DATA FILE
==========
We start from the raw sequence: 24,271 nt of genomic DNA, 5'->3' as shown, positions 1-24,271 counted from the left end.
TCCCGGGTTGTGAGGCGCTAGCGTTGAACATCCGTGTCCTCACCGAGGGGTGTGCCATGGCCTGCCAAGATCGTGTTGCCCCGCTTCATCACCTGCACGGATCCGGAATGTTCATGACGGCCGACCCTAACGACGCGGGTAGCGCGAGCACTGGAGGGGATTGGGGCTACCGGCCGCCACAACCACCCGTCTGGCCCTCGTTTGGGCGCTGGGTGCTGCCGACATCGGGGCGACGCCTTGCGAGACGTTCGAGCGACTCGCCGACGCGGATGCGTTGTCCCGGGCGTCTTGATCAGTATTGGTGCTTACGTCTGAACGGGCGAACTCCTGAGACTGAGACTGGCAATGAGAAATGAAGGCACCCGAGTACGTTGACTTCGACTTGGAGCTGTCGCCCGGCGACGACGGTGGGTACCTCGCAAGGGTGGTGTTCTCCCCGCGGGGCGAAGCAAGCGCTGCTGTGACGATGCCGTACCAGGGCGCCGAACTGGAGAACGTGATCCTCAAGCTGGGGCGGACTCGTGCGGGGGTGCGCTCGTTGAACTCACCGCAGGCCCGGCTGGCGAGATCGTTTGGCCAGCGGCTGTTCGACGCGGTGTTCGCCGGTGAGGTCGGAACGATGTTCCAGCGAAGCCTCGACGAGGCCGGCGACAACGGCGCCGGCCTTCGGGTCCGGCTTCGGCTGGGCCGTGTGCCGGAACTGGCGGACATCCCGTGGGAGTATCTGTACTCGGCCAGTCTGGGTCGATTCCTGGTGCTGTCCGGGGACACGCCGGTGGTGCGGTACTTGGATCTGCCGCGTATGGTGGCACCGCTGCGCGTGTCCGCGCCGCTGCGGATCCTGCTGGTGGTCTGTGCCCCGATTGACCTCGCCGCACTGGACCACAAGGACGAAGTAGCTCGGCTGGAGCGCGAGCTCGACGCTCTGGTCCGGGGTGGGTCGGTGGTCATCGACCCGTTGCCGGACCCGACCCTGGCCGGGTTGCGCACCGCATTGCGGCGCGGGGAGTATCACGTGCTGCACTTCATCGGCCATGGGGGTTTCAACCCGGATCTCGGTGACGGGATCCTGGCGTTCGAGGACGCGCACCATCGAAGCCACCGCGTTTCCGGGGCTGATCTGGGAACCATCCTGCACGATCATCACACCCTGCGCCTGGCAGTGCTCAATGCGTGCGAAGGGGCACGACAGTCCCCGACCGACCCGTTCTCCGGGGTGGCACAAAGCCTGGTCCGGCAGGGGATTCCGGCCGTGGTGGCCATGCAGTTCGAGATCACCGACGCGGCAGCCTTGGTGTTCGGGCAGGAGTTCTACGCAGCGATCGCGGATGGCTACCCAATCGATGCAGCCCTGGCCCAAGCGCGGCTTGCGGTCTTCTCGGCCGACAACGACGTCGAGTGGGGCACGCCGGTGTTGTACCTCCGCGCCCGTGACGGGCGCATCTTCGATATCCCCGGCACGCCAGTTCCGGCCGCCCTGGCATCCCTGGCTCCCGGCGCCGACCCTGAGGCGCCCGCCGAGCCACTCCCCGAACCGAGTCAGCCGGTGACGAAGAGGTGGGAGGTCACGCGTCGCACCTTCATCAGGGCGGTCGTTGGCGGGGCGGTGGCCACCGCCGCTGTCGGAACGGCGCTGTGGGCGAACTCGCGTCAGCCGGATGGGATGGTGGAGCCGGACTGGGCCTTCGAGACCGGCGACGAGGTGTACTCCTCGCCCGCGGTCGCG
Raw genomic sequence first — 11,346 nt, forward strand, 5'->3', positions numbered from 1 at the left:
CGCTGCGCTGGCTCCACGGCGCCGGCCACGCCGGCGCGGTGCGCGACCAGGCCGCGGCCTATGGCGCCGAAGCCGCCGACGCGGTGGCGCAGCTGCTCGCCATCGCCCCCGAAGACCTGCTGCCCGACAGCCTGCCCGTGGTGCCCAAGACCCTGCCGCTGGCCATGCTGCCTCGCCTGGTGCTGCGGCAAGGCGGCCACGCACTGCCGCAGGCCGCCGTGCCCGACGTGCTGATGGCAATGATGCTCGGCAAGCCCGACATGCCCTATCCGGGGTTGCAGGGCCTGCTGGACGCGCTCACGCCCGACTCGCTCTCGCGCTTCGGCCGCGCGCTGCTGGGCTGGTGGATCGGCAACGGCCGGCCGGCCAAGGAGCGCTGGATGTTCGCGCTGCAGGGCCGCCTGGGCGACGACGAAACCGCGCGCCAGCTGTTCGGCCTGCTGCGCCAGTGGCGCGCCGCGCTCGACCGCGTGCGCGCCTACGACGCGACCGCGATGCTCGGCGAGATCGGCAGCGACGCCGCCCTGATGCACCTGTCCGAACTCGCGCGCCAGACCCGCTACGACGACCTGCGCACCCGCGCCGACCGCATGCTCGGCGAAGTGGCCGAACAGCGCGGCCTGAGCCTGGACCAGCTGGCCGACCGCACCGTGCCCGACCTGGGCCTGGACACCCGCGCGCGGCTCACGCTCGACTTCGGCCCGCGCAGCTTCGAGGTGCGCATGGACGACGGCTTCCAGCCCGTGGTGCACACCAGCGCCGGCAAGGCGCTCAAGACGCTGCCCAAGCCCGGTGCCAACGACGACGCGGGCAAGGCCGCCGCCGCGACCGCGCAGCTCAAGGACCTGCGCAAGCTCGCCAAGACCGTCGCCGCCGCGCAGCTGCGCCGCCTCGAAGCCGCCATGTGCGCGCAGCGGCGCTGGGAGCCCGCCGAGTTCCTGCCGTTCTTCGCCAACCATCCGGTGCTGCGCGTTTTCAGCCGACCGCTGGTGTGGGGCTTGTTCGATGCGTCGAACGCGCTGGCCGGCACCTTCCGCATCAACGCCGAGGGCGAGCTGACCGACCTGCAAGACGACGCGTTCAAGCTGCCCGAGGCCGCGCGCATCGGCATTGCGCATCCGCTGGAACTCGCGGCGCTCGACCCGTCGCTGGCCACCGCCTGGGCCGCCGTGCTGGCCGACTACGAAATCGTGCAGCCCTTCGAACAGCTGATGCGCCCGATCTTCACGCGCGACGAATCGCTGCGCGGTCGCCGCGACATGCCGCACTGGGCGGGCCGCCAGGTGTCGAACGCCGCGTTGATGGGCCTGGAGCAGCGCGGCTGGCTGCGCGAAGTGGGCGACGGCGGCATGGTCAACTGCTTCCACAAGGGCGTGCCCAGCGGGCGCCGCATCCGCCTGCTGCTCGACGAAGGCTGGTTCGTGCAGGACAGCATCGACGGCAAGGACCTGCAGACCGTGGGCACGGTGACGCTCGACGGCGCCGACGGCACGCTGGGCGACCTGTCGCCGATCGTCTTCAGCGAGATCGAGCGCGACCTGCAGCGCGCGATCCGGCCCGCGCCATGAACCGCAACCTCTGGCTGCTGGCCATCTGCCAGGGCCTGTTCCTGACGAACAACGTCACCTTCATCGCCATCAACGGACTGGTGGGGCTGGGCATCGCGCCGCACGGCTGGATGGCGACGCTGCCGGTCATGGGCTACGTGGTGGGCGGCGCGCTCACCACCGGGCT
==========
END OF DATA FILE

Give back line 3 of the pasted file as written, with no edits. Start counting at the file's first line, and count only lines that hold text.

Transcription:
Raw genomic sequence first — 11,346 nt, forward strand, 5'->3', positions numbered from 1 at the left: